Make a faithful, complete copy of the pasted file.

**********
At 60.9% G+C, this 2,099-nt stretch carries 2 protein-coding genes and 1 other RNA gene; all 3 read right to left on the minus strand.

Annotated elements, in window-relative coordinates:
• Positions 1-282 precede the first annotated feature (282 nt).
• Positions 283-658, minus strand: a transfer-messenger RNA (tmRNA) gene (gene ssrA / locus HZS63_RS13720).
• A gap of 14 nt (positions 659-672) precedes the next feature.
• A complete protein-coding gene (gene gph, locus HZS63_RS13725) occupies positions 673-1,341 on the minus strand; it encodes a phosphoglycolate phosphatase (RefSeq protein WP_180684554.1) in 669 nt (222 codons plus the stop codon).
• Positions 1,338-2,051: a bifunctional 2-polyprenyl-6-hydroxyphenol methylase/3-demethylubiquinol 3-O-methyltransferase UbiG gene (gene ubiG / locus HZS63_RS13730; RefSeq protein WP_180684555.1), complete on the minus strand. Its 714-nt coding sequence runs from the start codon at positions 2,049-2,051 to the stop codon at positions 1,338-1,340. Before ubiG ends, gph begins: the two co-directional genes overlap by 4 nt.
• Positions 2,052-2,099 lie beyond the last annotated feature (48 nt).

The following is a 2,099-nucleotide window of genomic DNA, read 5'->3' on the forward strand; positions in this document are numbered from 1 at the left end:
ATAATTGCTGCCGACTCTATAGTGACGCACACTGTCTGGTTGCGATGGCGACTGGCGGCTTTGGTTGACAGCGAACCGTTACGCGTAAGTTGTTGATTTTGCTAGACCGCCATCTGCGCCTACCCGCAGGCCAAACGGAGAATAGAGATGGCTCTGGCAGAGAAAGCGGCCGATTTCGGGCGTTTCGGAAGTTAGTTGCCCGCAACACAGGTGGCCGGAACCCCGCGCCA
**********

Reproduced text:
At 60.9% G+C, this 2,099-nt stretch carries 2 protein-coding genes and 1 other RNA gene; all 3 read right to left on the minus strand.

Annotated elements, in window-relative coordinates:
• Positions 1-282 precede the first annotated feature (282 nt).
• Positions 283-658, minus strand: a transfer-messenger RNA (tmRNA) gene (gene ssrA / locus HZS63_RS13720).
• A gap of 14 nt (positions 659-672) precedes the next feature.
• A complete protein-coding gene (gene gph, locus HZS63_RS13725) occupies positions 673-1,341 on the minus strand; it encodes a phosphoglycolate phosphatase (RefSeq protein WP_180684554.1) in 669 nt (222 codons plus the stop codon).
• Positions 1,338-2,051: a bifunctional 2-polyprenyl-6-hydroxyphenol methylase/3-demethylubiquinol 3-O-methyltransferase UbiG gene (gene ubiG / locus HZS63_RS13730; RefSeq protein WP_180684555.1), complete on the minus strand. Its 714-nt coding sequence runs from the start codon at positions 2,049-2,051 to the stop codon at positions 1,338-1,340. Before ubiG ends, gph begins: the two co-directional genes overlap by 4 nt.
• Positions 2,052-2,099 lie beyond the last annotated feature (48 nt).

The following is a 2,099-nucleotide window of genomic DNA, read 5'->3' on the forward strand; positions in this document are numbered from 1 at the left end:
ATAATTGCTGCCGACTCTATAGTGACGCACACTGTCTGGTTGCGATGGCGACTGGCGGCTTTGGTTGACAGCGAACCGTTACGCGTAAGTTGTTGATTTTGCTAGACCGCCATCTGCGCCTACCCGCAGGCCAAACGGAGAATAGAGATGGCTCTGGCAGAGAAAGCGGCCGATTTCGGGCGTTTCGGAAGTTAGTTGCCCGCAACACAGGTGGCCGGAACCCCGCGCCA